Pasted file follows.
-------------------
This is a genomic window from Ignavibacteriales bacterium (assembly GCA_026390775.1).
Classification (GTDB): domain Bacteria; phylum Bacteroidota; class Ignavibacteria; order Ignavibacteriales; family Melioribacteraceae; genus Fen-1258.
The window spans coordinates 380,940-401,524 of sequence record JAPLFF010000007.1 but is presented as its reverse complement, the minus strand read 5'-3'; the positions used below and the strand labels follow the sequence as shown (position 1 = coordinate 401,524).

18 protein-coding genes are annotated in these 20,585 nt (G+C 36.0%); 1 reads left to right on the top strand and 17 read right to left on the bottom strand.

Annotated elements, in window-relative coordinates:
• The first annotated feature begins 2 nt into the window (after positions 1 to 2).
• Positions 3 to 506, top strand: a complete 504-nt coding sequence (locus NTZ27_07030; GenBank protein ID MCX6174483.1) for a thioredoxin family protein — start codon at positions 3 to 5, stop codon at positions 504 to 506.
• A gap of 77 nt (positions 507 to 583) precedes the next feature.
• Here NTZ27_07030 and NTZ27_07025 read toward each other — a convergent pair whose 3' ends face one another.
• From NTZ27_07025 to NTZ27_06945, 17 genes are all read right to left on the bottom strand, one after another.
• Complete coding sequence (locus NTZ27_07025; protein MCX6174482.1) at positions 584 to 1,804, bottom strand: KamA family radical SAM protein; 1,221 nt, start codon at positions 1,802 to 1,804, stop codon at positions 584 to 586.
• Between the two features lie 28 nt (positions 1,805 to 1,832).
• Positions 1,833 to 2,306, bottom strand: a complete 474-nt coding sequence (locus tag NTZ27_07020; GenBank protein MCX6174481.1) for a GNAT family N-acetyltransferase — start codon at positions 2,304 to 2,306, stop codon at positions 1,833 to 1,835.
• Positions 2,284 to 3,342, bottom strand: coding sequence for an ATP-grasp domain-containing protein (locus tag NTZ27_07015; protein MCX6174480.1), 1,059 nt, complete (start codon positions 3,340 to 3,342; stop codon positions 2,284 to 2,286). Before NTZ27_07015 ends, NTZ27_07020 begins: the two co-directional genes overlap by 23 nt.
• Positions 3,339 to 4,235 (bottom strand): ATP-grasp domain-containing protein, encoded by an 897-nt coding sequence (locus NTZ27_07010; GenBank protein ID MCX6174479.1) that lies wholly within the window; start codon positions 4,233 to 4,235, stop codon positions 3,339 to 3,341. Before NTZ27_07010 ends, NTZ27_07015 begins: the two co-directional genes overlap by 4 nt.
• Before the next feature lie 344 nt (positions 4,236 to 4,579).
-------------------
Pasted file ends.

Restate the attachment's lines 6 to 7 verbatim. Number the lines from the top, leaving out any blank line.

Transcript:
• The first annotated feature begins 2 nt into the window (after positions 1 to 2).
• Positions 3 to 506, top strand: a complete 504-nt coding sequence (locus NTZ27_07030; GenBank protein ID MCX6174483.1) for a thioredoxin family protein — start codon at positions 3 to 5, stop codon at positions 504 to 506.